Minnesota isn’t a swing state in the presidential election, but it has been thrust into the presidential campaign thanks to the DFL’s decision to file a legal challenge over the process used by the Republican Party of Minnesota in placing Donald Trump’s name on the ballot.
The DFL has gone to the Minnesota Supreme Court to get the name of Trump and his running mate, Mike Pence, removed from the ballot, which would guarantee their nominee, Hillary Clinton, would continue the Democrats’ 44-year presidential winning streak in Minnesota. And while the parties’ lawyers are arguing it out before the court, the two parties chairs are waging a parallel public relations battle that offers some sense of how hard it is to be the head of a political party.
For one thing, among the basic requirements for the job is to launch partisan hand-grenades at your opponent without mercy. That’s because the party chairs don’t answer to voters. They’re elected by an elite group of activists — people who enjoy the back-and-forth political bickering that the average voter detests.
As a party chair, it’s also your responsibility to police the activities of your rival and — if necessary — file legal challenges to determine if they have followed the law. Politics ain’t a tickle competition.
In this case, whatever the legal merits of the suit, the DFL finds itself in a tough position. They really had no choice but to challenge Trump’s placement on the ballot in Minnesota. It’s well within the bounds of partisan politics, and if the roles were reversed, I have no doubt Republicans would have filed lawsuit to challenge the placement of Clinton on the ballot.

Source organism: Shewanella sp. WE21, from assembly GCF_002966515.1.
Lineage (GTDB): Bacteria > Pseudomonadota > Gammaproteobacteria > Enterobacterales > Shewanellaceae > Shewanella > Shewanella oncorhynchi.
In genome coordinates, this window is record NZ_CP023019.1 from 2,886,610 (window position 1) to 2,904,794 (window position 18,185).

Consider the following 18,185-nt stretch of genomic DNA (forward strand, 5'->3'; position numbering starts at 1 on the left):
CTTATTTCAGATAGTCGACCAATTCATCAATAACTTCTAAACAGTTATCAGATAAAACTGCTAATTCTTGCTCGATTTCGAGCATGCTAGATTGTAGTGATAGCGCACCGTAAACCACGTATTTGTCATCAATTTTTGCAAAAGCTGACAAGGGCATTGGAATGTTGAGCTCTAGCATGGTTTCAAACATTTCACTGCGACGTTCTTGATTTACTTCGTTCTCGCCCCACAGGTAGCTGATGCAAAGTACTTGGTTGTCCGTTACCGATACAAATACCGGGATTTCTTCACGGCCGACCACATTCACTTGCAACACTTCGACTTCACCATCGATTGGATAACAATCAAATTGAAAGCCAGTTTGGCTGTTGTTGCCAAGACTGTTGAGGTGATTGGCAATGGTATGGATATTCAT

In a statement announcing their legal challenge to Trump being placed on the ballot, Ken Martin, chairman of the Minnesota DFL, said that political parties need “to follow the rules.” Everyone should follow the rules — especially political parties and politicians. Who could disagree with that?
Not even Republicans, it turns out. Though the Minnesota GOP has only itself to blame for the controversy, their public response to the lawsuit has been smart. Instead of focusing on the legal arguments for keeping Trump on the ballot, Republican Party of Minnesota Chairman Keith Downey has focused on a much more basic virtue — fairness — claiming the DFL is attempting to “rig the election” by going to court to remove Trump from the ballot. He has labeled the legal maneuver a “blatant and frivolous attempt to disenfranchise so many Minnesota voters,” added that he believes the move will “backfire” on Democrats.
By casting the DFL’s move as an attempt to “disenfranchise” voters, the Republicans have wisely appealed to Minnesota’s rich history of civic engagement and high voter turnout. Instead of defending their own incompetence, they’re now defending the right of voters to cast their ballot this November.
Whichever way it goes, the legal drama isn’t expected to last much longer, even if the verbal sparring between Democrats and Republicans will. In their filing, lawyers representing Secretary of State Steve Simon told the court that they would like a decision from the Minnesota Supreme Court by Monday. According to Simon’s office, at least one million ballots had already been printed and time would be needed to reprint ballots.